Physical activity, Cognitive and Psychosocial Functioning in a Preadolescent Sample
Keywords:Physical Activity, Physical Condition, Cognitive Functioning, Self-Concept, Self-Efficacy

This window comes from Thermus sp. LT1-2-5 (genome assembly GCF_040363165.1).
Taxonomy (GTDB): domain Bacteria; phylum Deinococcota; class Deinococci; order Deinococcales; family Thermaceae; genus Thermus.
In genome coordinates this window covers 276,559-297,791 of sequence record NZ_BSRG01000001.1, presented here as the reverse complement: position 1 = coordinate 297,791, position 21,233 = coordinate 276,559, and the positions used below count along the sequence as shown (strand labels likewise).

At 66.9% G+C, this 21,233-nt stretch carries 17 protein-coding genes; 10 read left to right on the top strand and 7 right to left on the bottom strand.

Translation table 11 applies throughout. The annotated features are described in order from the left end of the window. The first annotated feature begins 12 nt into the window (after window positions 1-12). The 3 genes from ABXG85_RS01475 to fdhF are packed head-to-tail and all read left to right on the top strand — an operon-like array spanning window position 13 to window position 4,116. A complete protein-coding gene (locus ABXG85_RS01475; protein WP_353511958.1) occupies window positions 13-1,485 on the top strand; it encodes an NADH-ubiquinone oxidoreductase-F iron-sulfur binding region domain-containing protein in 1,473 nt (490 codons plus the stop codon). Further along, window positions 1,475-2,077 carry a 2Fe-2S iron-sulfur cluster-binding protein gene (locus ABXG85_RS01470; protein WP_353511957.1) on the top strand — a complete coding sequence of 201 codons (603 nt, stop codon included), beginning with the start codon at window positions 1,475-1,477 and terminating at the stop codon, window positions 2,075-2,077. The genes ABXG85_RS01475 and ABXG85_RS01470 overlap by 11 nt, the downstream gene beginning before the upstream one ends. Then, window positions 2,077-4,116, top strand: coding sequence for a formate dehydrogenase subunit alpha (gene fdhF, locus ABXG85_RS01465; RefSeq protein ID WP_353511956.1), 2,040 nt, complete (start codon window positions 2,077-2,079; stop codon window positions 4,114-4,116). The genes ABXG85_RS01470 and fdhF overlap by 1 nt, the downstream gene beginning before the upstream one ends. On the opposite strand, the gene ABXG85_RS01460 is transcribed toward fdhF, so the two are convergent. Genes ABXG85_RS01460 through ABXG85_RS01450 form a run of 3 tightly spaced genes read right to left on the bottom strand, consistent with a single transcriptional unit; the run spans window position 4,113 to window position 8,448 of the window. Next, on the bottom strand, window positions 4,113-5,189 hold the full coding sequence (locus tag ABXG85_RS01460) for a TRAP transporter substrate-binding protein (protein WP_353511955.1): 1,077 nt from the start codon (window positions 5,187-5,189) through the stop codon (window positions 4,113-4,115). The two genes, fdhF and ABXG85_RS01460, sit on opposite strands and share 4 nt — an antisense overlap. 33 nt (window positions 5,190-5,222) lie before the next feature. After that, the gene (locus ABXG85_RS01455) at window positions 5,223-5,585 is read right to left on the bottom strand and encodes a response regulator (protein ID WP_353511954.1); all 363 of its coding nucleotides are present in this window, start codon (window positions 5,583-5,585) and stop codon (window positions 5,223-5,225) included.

The objective of this study was to analyze the differences in various variables of cognitive and psychosocial functioning, as well as physical condition between two groups of preteens depending on the amount of weekly physical practice they performed. The sample consisted of 149 participants (113 preadolescent) with ages between 10 to 13 years old (M= 11.60; DT= 0.49). Regarding the cognitive function analysis, it was used the D2 Attentiveness questionnaire, the interference and paths of the battery of Neuropsychological Evaluation of the Executive Functions in Children (ENFEN) and the tests of search of symbols and keys of the Intelligence Scale for children (WISC-IV). The tests or tools used to size up the psychosocial wellness were the Self-concept Questionnaire Form 5 (AF5) and the Self-efficacy scale for children (EAN). In regard to the physical condition, Speed test 5x1, Course Navette test and Horizontal jump test were used. The results discharged by the research showed highest results in physical condition (e.g., VO2max= p < .001; d’ Cohen= 0.85, 95% IC [0.51, 1.18]), cognitive (e.g., Processing speed= p< .05; d’ Cohen= 0.44, 95% IC [0.11, 0.77]) and psychosocial functioning (e.g., Physical self-concept= p< .001; d’ Cohen= 0.69, 95% IC [0.35, 1.02]) in the participants who perform more physical activity per week. These results are congruent with previous research and suggest the need to promote physical practice among children and adolescents for their health and well-being implications.